State elected officials and their top aides would be barred from lobbying state government for a year after leaving their jobs under a sweeping new ethics bill to be introduced in the Legislature next week.
The proposal, developed by Attorney General Bob Ferguson and Rep. Reuven Carlyle, D-Seattle, would try to address the “revolving door” scenario, where public officials use experience and relationships developed working for taxpayers to land lucrative gigs lobbying their former agencies.
“Come hell or high water we are going to fix the ‘Friday to Monday’ problem, where someone concludes their public service on a Friday and becomes a formal paid lobbyist on a Monday morning,” Carlyle said.
The legislation would apply the one-year cooling-off period to all statewide elected officials, legislators and directors of cabinet-level agencies. It also would apply to top staff of the governor, attorney general and other statewide elected officials, as well as senior legislative staff.
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The directors and top staff at smaller state agencies would face a lesser restriction: They’d be banned for a year from lobbying their former agencies, but could immediately go to work influencing other parts of state government.
Details are still being ironed out and could change. But Ferguson and Carlyle say the goal is to broadly apply the new restrictions to positions of power in state government. They said the bill will be filed next week, the start of the 2015 legislative session.
“I think it’s needed for both transparency and also to assure the public there is no unfair advantage for former state officials,” Ferguson said. “It struck me as a common-sense reform.”
At least 32 states have cooling-off periods of a year or more for state legislators and some other public employees, according to the National Conference of State Legislators. Similar restrictions apply to members of Congress and their staffs.
The new ethics-law push in Washington state was prompted in part by a New York Times investigation published in October that scrutinized the fundraising and lobbying ties of Ferguson, a Democrat, and his predecessor in the Attorney General’s Office, Republican Rob McKenna.
The newspaper reported that within months of leaving office following his unsuccessful 2012 run for governor, McKenna and a former top deputy, Brian Moran, were pressing their former colleagues in the AG’s office on behalf of clients including Microsoft and T-Mobile.
In one instance, McKenna used his clout to set up a meeting with Ferguson, who agreed to send a letter, initially drafted by T-Mobile, to federal officials, protesting efforts by its competitors to acquire more of the available wireless spectrum.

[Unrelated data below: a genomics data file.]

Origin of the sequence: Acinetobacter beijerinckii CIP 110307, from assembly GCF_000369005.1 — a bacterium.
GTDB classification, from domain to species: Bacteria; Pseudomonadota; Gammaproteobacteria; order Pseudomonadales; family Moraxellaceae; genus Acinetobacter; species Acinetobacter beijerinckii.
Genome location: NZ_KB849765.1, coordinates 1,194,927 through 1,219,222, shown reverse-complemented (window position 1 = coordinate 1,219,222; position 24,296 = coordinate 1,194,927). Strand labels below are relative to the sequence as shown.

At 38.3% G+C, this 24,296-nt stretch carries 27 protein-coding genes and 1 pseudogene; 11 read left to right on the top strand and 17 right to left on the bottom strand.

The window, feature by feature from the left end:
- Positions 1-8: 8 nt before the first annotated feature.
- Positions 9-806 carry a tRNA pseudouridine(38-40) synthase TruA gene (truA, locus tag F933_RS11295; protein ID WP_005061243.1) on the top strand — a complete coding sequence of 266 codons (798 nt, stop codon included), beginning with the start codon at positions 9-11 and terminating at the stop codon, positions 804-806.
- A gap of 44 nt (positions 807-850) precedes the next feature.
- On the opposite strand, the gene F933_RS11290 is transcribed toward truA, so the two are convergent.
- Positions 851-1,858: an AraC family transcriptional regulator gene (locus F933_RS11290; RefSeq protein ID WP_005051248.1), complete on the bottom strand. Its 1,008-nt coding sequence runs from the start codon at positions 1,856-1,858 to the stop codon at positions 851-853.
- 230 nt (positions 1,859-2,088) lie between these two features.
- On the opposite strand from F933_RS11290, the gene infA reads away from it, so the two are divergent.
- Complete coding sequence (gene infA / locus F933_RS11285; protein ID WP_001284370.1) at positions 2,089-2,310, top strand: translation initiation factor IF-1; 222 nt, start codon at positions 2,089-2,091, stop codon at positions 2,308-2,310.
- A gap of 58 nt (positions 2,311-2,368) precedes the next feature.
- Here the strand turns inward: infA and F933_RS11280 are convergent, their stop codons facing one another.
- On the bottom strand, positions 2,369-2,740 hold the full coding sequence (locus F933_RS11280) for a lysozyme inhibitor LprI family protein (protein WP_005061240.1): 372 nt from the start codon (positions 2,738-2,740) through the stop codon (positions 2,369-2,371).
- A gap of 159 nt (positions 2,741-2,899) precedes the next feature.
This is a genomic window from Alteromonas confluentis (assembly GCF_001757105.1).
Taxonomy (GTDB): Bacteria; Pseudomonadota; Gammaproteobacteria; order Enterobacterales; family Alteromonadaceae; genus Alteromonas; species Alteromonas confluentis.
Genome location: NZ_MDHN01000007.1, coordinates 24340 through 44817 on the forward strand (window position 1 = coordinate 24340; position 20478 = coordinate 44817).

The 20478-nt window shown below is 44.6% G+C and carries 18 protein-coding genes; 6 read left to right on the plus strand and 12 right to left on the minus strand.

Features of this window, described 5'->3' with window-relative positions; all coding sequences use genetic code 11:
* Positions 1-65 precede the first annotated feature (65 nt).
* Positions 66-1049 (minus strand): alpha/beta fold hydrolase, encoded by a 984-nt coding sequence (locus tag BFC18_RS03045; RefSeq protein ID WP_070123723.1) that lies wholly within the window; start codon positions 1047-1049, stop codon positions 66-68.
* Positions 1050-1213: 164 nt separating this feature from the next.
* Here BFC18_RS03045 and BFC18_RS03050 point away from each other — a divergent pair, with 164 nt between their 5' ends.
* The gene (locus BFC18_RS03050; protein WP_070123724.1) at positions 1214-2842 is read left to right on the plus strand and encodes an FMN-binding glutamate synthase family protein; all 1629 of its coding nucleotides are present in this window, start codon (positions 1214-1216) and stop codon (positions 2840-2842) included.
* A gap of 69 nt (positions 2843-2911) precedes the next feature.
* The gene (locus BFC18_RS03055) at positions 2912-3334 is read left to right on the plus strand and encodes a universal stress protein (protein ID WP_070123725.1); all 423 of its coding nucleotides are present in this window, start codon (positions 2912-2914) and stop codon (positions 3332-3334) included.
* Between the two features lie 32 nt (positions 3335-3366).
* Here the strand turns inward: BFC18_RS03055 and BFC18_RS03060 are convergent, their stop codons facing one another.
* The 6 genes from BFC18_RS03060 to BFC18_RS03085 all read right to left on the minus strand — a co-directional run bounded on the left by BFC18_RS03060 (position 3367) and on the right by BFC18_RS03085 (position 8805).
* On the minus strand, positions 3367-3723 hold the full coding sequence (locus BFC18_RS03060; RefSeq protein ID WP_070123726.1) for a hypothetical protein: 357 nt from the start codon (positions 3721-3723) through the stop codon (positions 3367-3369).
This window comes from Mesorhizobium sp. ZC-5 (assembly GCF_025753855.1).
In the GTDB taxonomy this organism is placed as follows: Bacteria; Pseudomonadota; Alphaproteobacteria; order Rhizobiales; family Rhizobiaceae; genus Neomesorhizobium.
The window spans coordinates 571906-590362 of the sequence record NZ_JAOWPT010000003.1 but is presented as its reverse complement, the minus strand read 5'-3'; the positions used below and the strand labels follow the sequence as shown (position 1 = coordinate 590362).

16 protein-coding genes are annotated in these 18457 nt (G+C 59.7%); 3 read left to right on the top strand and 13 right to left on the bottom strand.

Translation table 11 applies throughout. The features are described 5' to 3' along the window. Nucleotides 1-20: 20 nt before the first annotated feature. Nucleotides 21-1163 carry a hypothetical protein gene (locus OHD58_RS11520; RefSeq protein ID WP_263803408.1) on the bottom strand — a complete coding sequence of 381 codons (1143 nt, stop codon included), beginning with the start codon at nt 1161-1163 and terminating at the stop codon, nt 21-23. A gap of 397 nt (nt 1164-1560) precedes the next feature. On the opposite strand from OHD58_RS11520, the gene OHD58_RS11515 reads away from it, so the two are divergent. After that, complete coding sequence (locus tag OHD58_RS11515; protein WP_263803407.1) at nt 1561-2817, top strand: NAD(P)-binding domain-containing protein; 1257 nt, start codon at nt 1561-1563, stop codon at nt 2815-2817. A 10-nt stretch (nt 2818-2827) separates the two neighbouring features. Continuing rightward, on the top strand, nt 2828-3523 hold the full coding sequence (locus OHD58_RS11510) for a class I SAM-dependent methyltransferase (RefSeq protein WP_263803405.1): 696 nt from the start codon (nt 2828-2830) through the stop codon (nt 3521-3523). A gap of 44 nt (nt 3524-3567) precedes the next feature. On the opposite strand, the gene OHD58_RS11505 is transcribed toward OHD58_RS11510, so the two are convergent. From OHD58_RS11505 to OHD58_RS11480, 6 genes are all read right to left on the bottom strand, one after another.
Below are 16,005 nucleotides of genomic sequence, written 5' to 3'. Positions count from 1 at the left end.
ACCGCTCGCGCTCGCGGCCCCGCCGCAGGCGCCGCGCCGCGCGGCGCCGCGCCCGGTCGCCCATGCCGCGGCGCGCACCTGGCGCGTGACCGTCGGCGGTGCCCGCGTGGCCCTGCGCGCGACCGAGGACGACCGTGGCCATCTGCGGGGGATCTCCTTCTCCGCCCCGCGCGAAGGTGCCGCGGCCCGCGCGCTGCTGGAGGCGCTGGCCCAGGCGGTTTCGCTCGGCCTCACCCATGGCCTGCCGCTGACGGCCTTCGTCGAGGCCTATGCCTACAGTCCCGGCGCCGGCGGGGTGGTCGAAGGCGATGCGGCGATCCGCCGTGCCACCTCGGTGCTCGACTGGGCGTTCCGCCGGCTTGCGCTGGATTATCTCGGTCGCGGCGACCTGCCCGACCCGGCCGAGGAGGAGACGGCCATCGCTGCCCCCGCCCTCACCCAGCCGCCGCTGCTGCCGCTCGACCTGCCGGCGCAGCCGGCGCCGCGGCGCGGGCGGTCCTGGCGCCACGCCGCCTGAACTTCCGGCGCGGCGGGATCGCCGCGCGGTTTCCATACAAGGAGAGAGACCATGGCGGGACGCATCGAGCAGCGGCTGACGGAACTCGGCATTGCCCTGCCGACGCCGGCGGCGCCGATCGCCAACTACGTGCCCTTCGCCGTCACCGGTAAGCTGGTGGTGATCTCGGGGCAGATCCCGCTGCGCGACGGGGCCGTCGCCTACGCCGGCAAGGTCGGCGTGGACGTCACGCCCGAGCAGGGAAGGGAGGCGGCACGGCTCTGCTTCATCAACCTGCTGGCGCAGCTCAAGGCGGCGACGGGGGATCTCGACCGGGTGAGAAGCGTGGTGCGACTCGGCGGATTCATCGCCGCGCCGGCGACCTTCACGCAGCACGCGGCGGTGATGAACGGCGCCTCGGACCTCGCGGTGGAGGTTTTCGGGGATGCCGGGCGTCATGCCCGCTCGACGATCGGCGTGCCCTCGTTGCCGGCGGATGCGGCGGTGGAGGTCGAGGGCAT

In an interview Thursday, Ferguson denied that McKenna had received special treatment. He said the T-Mobile letter was vetted by attorneys in his office’s antitrust unit, which concluded that the company’s position as stated in the letter was aligned with consumer interests.
Still, Ferguson said he believed The New York Times story raised “a legitimate concern of, ‘Hey, who does have access to state government?’ ”
McKenna, in an interview earlier this week, downplayed the need for a new cooling-off period. “I don’t think there is a real problem,” he said.
The proposal also would require disclosure filings for a year from the covered ex-state employees even if they don’t technically lobby, but advise others on how to influence or lobby state government.
Carlyle stressed that he was not suggesting wrongdoing by any individual with the new proposal. “It’s a systems issue,” he said.
While Washington does not have a broad cooling-off period like many other states, state law does prohibit public officials for one year from accepting employment with companies they negotiated or administered contracts with during the previous two years.
The road from top state jobs to lobbying shops is well worn. Several former gubernatorial chiefs of staff have gone on to be high-powered lobbyists. Fred Kiga, who was chief of staff to Gov. Gary Locke, went on to lobby for the international financial firm Russell Investments, and later Boeing, for example.
Cindy Zehnder left her job as chief of staff to Gov. Chris Gregoire in 2009 and joined the lobbying firm Gordon Thomas Honeywell as its chief state lobbyist.
Zehnder called the proposed lobbying restrictions “probably a good conversation to have.” But she said the benefits of such rules need to be balanced with potential effects on recruiting top talent to state government.
“It’s important to have public trust, but it’s also important for people to be able to make a living,” she said.
Ferguson agreed, saying he’s open to discussion of how many state workers should be subject to the proposal. “One thing we’ve really grappled with is where do you draw these lines — who’s in, who’s out? Those aren’t easy lines to draw in some cases,” he said.